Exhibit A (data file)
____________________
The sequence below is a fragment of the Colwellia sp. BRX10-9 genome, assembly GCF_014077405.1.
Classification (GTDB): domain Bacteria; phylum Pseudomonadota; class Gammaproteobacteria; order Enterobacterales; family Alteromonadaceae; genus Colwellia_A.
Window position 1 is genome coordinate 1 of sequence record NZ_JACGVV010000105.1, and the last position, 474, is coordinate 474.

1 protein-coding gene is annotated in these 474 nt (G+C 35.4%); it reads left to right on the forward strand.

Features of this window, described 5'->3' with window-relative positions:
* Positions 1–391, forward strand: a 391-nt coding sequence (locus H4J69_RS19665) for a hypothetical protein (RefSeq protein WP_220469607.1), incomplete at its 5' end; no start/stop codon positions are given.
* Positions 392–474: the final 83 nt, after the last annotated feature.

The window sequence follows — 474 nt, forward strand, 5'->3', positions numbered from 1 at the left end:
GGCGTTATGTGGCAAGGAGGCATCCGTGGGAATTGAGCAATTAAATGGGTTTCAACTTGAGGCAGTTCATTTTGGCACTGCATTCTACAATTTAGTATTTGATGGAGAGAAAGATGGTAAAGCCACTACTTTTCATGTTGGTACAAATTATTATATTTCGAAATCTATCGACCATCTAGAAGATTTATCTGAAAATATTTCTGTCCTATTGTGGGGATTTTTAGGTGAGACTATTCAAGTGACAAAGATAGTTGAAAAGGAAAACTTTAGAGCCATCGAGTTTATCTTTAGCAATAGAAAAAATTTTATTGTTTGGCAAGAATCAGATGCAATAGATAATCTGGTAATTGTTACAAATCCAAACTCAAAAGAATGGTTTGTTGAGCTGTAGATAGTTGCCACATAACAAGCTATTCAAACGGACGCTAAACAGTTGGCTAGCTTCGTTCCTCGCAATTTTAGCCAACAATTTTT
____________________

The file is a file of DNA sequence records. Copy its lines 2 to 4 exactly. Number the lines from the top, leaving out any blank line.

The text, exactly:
Classification (GTDB): domain Bacteria; phylum Pseudomonadota; class Gammaproteobacteria; order Enterobacterales; family Alteromonadaceae; genus Colwellia_A.
Window position 1 is genome coordinate 1 of sequence record NZ_JACGVV010000105.1, and the last position, 474, is coordinate 474.

1 protein-coding gene is annotated in these 474 nt (G+C 35.4%); it reads left to right on the forward strand.